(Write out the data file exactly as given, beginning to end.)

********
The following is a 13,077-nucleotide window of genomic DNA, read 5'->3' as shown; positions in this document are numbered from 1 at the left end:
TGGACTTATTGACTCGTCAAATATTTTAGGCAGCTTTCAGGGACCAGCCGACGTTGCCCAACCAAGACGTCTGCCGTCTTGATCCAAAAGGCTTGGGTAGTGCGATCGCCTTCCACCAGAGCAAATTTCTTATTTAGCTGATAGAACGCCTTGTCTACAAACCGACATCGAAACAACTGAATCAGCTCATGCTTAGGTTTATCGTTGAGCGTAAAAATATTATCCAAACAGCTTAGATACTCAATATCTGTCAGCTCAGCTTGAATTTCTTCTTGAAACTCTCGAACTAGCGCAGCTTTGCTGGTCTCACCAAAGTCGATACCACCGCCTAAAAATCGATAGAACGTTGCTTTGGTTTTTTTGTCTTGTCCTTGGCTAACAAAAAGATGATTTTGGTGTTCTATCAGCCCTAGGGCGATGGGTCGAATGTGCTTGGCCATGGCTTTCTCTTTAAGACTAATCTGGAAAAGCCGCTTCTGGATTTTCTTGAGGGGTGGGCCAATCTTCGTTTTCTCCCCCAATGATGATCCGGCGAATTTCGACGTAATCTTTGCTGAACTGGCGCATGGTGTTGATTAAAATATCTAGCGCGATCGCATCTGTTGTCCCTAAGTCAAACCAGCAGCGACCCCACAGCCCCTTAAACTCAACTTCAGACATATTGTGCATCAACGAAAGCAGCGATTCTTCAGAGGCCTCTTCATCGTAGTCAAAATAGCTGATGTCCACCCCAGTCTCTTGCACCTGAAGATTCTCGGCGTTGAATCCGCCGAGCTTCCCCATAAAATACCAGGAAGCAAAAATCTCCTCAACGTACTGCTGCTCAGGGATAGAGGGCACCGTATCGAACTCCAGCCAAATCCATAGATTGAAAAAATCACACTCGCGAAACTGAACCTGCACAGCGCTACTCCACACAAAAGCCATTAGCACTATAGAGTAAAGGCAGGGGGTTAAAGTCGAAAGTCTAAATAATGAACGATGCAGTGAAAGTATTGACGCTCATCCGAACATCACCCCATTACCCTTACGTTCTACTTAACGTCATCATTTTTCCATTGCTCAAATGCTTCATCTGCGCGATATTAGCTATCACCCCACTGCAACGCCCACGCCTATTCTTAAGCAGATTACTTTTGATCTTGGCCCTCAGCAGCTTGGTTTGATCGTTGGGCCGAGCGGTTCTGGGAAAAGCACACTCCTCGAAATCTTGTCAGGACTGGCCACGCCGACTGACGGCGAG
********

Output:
The following is a 13,077-nucleotide window of genomic DNA, read 5'->3' as shown; positions in this document are numbered from 1 at the left end:
TGGACTTATTGACTCGTCAAATATTTTAGGCAGCTTTCAGGGACCAGCCGACGTTGCCCAACCAAGACGTCTGCCGTCTTGATCCAAAAGGCTTGGGTAGTGCGATCGCCTTCCACCAGAGCAAATTTCTTATTTAGCTGATAGAACGCCTTGTCTACAAACCGACATCGAAACAACTGAATCAGCTCATGCTTAGGTTTATCGTTGAGCGTAAAAATATTATCCAAACAGCTTAGATACTCAATATCTGTCAGCTCAGCTTGAATTTCTTCTTGAAACTCTCGAACTAGCGCAGCTTTGCTGGTCTCACCAAAGTCGATACCACCGCCTAAAAATCGATAGAACGTTGCTTTGGTTTTTTTGTCTTGTCCTTGGCTAACAAAAAGATGATTTTGGTGTTCTATCAGCCCTAGGGCGATGGGTCGAATGTGCTTGGCCATGGCTTTCTCTTTAAGACTAATCTGGAAAAGCCGCTTCTGGATTTTCTTGAGGGGTGGGCCAATCTTCGTTTTCTCCCCCAATGATGATCCGGCGAATTTCGACGTAATCTTTGCTGAACTGGCGCATGGTGTTGATTAAAATATCTAGCGCGATCGCATCTGTTGTCCCTAAGTCAAACCAGCAGCGACCCCACAGCCCCTTAAACTCAACTTCAGACATATTGTGCATCAACGAAAGCAGCGATTCTTCAGAGGCCTCTTCATCGTAGTCAAAATAGCTGATGTCCACCCCAGTCTCTTGCACCTGAAGATTCTCGGCGTTGAATCCGCCGAGCTTCCCCATAAAATACCAGGAAGCAAAAATCTCCTCAACGTACTGCTGCTCAGGGATAGAGGGCACCGTATCGAACTCCAGCCAAATCCATAGATTGAAAAAATCACACTCGCGAAACTGAACCTGCACAGCGCTACTCCACACAAAAGCCATTAGCACTATAGAGTAAAGGCAGGGGGTTAAAGTCGAAAGTCTAAATAATGAACGATGCAGTGAAAGTATTGACGCTCATCCGAACATCACCCCATTACCCTTACGTTCTACTTAACGTCATCATTTTTCCATTGCTCAAATGCTTCATCTGCGCGATATTAGCTATCACCCCACTGCAACGCCCACGCCTATTCTTAAGCAGATTACTTTTGATCTTGGCCCTCAGCAGCTTGGTTTGATCGTTGGGCCGAGCGGTTCTGGGAAAAGCACACTCCTCGAAATCTTGTCAGGACTGGCCACGCCGACTGACGGCGAG